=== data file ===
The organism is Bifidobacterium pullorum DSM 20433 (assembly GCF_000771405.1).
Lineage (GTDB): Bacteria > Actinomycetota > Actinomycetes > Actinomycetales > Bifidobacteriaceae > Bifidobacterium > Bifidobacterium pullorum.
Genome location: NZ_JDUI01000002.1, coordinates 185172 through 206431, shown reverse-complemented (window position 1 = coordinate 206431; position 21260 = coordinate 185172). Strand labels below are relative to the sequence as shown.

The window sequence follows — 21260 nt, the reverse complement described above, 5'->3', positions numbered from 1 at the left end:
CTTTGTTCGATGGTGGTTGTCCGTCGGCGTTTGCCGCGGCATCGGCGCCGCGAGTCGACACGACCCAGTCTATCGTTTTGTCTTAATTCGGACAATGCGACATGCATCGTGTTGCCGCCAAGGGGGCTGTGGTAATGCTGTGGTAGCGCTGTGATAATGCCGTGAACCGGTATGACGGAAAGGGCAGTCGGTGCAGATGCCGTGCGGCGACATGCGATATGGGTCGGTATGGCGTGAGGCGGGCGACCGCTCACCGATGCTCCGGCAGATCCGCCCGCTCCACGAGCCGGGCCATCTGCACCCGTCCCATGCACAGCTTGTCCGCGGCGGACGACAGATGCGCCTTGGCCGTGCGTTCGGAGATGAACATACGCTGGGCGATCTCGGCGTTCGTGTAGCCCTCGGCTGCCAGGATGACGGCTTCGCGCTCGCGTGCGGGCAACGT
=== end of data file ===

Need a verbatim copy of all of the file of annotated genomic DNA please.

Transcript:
The organism is Bifidobacterium pullorum DSM 20433 (assembly GCF_000771405.1).
Lineage (GTDB): Bacteria > Actinomycetota > Actinomycetes > Actinomycetales > Bifidobacteriaceae > Bifidobacterium > Bifidobacterium pullorum.
Genome location: NZ_JDUI01000002.1, coordinates 185172 through 206431, shown reverse-complemented (window position 1 = coordinate 206431; position 21260 = coordinate 185172). Strand labels below are relative to the sequence as shown.

The window sequence follows — 21260 nt, the reverse complement described above, 5'->3', positions numbered from 1 at the left end:
CTTTGTTCGATGGTGGTTGTCCGTCGGCGTTTGCCGCGGCATCGGCGCCGCGAGTCGACACGACCCAGTCTATCGTTTTGTCTTAATTCGGACAATGCGACATGCATCGTGTTGCCGCCAAGGGGGCTGTGGTAATGCTGTGGTAGCGCTGTGATAATGCCGTGAACCGGTATGACGGAAAGGGCAGTCGGTGCAGATGCCGTGCGGCGACATGCGATATGGGTCGGTATGGCGTGAGGCGGGCGACCGCTCACCGATGCTCCGGCAGATCCGCCCGCTCCACGAGCCGGGCCATCTGCACCCGTCCCATGCACAGCTTGTCCGCGGCGGACGACAGATGCGCCTTGGCCGTGCGTTCGGAGATGAACATACGCTGGGCGATCTCGGCGTTCGTGTAGCCCTCGGCTGCCAGGATGACGGCTTCGCGCTCGCGTGCGGGCAACGT